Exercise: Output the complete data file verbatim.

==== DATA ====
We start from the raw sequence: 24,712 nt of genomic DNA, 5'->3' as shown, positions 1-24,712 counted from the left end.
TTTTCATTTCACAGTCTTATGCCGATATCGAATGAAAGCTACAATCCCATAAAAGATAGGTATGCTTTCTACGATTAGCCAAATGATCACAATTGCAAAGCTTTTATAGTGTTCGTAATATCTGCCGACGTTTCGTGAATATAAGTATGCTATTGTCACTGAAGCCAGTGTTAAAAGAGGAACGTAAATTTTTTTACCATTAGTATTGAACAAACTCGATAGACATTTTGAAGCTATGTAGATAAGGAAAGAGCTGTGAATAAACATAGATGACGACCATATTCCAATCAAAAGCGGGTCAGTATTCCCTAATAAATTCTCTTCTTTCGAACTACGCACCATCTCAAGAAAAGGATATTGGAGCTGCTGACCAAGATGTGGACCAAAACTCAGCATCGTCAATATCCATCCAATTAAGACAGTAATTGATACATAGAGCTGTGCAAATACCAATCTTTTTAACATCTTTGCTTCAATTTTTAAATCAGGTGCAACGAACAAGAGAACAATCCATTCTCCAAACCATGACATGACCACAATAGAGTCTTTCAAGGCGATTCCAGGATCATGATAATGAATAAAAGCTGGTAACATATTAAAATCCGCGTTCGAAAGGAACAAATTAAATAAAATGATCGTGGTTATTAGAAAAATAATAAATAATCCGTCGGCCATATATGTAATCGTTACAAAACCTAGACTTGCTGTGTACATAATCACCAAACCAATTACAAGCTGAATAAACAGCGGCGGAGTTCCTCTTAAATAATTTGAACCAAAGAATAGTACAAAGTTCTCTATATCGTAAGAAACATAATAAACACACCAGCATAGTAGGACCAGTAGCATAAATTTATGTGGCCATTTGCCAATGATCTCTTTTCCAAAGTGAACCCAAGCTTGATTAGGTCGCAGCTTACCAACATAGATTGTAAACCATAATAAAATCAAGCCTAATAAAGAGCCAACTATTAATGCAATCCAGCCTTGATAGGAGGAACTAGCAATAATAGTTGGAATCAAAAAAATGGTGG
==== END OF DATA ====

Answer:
We start from the raw sequence: 24,712 nt of genomic DNA, 5'->3' as shown, positions 1-24,712 counted from the left end.
TTTTCATTTCACAGTCTTATGCCGATATCGAATGAAAGCTACAATCCCATAAAAGATAGGTATGCTTTCTACGATTAGCCAAATGATCACAATTGCAAAGCTTTTATAGTGTTCGTAATATCTGCCGACGTTTCGTGAATATAAGTATGCTATTGTCACTGAAGCCAGTGTTAAAAGAGGAACGTAAATTTTTTTACCATTAGTATTGAACAAACTCGATAGACATTTTGAAGCTATGTAGATAAGGAAAGAGCTGTGAATAAACATAGATGACGACCATATTCCAATCAAAAGCGGGTCAGTATTCCCTAATAAATTCTCTTCTTTCGAACTACGCACCATCTCAAGAAAAGGATATTGGAGCTGCTGACCAAGATGTGGACCAAAACTCAGCATCGTCAATATCCATCCAATTAAGACAGTAATTGATACATAGAGCTGTGCAAATACCAATCTTTTTAACATCTTTGCTTCAATTTTTAAATCAGGTGCAACGAACAAGAGAACAATCCATTCTCCAAACCATGACATGACCACAATAGAGTCTTTCAAGGCGATTCCAGGATCATGATAATGAATAAAAGCTGGTAACATATTAAAATCCGCGTTCGAAAGGAACAAATTAAATAAAATGATCGTGGTTATTAGAAAAATAATAAATAATCCGTCGGCCATATATGTAATCGTTACAAAACCTAGACTTGCTGTGTACATAATCACCAAACCAATTACAAGCTGAATAAACAGCGGCGGAGTTCCTCTTAAATAATTTGAACCAAAGAATAGTACAAAGTTCTCTATATCGTAAGAAACATAATAAACACACCAGCATAGTAGGACCAGTAGCATAAATTTATGTGGCCATTTGCCAATGATCTCTTTTCCAAAGTGAACCCAAGCTTGATTAGGTCGCAGCTTACCAACATAGATTGTAAACCATAATAAAATCAAGCCTAATAAAGAGCCAACTATTAATGCAATCCAGCCTTGATAGGAGGAACTAGCAATAATAGTTGGAATCAAAAAAATGGTGG